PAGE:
Entrepreneurship is needed in the postmodern reality of 21st Century life—and is particularly needed by professionals who face a rapidly changing landscape in their own field of practice. The “enterprise zone,” which got so much press (at least in the United States) during the 1990s, must be defined in a new way, engaging an entrepreneurial spirit to courageously and effectively address the postmodern challenges of complexity, unpredictability and turbulence. Organizational coaches can play an important role in meeting the distinctive challenges associated with entrepreneurial leadership in closely held professional enterprises. What are these challenges and how might an organizational coach help a professional entrepreneur meet these challenges? Furthermore, what are the unique challenges that the organizational coach faces when working with entrepreneurs in closely held professional enterprises?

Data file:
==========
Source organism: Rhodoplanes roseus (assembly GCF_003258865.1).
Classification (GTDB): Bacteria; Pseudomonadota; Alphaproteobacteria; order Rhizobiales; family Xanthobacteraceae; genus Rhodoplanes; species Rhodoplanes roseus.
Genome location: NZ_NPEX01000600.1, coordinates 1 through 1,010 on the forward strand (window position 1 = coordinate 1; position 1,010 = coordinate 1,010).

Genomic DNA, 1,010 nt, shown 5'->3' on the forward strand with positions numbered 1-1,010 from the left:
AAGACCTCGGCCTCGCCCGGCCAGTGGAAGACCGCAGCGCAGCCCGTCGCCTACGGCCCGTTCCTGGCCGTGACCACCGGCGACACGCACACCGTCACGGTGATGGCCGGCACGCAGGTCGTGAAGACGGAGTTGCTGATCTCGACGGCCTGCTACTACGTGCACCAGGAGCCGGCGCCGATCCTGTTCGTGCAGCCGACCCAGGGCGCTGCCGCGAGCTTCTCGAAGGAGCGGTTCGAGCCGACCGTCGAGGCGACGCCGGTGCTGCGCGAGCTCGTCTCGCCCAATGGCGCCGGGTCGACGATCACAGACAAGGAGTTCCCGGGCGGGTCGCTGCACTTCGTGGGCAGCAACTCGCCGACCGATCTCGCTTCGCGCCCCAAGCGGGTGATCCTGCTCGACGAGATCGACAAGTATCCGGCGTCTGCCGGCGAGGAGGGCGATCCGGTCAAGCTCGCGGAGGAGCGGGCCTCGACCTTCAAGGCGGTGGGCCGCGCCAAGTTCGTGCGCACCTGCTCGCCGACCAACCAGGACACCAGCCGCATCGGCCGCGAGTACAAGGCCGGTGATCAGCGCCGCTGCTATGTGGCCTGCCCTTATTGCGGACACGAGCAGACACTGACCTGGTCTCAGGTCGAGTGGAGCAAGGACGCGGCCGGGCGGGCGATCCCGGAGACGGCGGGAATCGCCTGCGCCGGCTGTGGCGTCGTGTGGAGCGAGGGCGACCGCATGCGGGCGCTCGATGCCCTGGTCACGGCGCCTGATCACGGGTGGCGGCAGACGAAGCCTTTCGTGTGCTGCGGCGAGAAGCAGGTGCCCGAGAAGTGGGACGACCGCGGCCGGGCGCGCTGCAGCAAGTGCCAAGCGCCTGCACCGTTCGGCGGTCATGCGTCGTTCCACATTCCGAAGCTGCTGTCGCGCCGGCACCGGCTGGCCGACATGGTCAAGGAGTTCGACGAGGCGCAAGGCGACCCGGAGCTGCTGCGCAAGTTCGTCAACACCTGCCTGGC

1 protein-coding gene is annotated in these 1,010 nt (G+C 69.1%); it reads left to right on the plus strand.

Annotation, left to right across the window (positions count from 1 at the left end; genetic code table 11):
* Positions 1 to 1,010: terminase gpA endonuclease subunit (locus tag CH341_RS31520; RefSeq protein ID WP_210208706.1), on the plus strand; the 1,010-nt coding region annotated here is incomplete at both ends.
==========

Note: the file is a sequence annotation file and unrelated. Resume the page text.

The Closely Held Enterprise
Before identifying and describing these challenges, we must indicate what a “closely held enterprise” is—given that this is not yet a commonly used term. We propose that there are four types of organizations that fit in this category. While we will be focusing on only one of these four types (Type Three: The Professional Practice) it is important to recognize that there are three other types that share much in common with one another:
Type One/The Family-Owned Business: single person ownership, immediate family ownership, extended family ownership, corporate stock held exclusively by family members (for example, a large family-owned insurance company, a major automobile dealership, a high-status restaurant chain).Download Article 500 Club